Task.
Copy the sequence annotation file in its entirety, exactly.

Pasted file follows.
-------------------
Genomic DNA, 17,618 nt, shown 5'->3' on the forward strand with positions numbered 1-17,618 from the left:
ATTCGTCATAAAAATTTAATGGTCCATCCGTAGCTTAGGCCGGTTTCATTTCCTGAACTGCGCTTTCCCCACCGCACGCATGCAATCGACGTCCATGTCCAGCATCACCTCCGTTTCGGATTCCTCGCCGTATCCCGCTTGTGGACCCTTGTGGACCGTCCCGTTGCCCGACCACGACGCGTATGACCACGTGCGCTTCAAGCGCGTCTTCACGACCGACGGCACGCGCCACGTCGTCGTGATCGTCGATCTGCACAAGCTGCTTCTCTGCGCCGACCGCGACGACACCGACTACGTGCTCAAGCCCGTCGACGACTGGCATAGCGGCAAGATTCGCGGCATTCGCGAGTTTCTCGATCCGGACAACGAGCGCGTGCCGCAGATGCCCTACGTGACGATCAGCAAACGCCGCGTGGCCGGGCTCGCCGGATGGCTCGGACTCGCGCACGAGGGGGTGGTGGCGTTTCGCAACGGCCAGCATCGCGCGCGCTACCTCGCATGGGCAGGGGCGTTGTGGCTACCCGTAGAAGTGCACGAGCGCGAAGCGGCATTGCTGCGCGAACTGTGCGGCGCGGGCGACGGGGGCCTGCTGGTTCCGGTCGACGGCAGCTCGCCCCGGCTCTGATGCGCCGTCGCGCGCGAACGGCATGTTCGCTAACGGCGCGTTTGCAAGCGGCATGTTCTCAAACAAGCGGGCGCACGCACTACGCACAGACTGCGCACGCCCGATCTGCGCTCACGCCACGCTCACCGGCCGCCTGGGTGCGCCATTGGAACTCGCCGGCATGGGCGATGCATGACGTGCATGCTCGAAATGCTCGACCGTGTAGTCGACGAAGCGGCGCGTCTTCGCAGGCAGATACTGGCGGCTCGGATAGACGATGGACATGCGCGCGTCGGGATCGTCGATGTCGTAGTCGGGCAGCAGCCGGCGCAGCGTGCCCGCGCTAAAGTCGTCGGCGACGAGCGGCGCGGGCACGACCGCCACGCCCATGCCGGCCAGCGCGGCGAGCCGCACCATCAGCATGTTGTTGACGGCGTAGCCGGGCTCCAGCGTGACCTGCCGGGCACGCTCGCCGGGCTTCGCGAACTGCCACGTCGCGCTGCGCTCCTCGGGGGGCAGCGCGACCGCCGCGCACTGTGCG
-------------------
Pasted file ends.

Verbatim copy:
Genomic DNA, 17,618 nt, shown 5'->3' on the forward strand with positions numbered 1-17,618 from the left:
ATTCGTCATAAAAATTTAATGGTCCATCCGTAGCTTAGGCCGGTTTCATTTCCTGAACTGCGCTTTCCCCACCGCACGCATGCAATCGACGTCCATGTCCAGCATCACCTCCGTTTCGGATTCCTCGCCGTATCCCGCTTGTGGACCCTTGTGGACCGTCCCGTTGCCCGACCACGACGCGTATGACCACGTGCGCTTCAAGCGCGTCTTCACGACCGACGGCACGCGCCACGTCGTCGTGATCGTCGATCTGCACAAGCTGCTTCTCTGCGCCGACCGCGACGACACCGACTACGTGCTCAAGCCCGTCGACGACTGGCATAGCGGCAAGATTCGCGGCATTCGCGAGTTTCTCGATCCGGACAACGAGCGCGTGCCGCAGATGCCCTACGTGACGATCAGCAAACGCCGCGTGGCCGGGCTCGCCGGATGGCTCGGACTCGCGCACGAGGGGGTGGTGGCGTTTCGCAACGGCCAGCATCGCGCGCGCTACCTCGCATGGGCAGGGGCGTTGTGGCTACCCGTAGAAGTGCACGAGCGCGAAGCGGCATTGCTGCGCGAACTGTGCGGCGCGGGCGACGGGGGCCTGCTGGTTCCGGTCGACGGCAGCTCGCCCCGGCTCTGATGCGCCGTCGCGCGCGAACGGCATGTTCGCTAACGGCGCGTTTGCAAGCGGCATGTTCTCAAACAAGCGGGCGCACGCACTACGCACAGACTGCGCACGCCCGATCTGCGCTCACGCCACGCTCACCGGCCGCCTGGGTGCGCCATTGGAACTCGCCGGCATGGGCGATGCATGACGTGCATGCTCGAAATGCTCGACCGTGTAGTCGACGAAGCGGCGCGTCTTCGCAGGCAGATACTGGCGGCTCGGATAGACGATGGACATGCGCGCGTCGGGATCGTCGATGTCGTAGTCGGGCAGCAGCCGGCGCAGCGTGCCCGCGCTAAAGTCGTCGGCGACGAGCGGCGCGGGCACGACCGCCACGCCCATGCCGGCCAGCGCGGCGAGCCGCACCATCAGCATGTTGTTGACGGCGTAGCCGGGCTCCAGCGTGACCTGCCGGGCACGCTCGCCGGGCTTCGCGAACTGCCACGTCGCGCTGCGCTCCTCGGGGGGCAGCGCGACCGCCGCGCACTGTGCG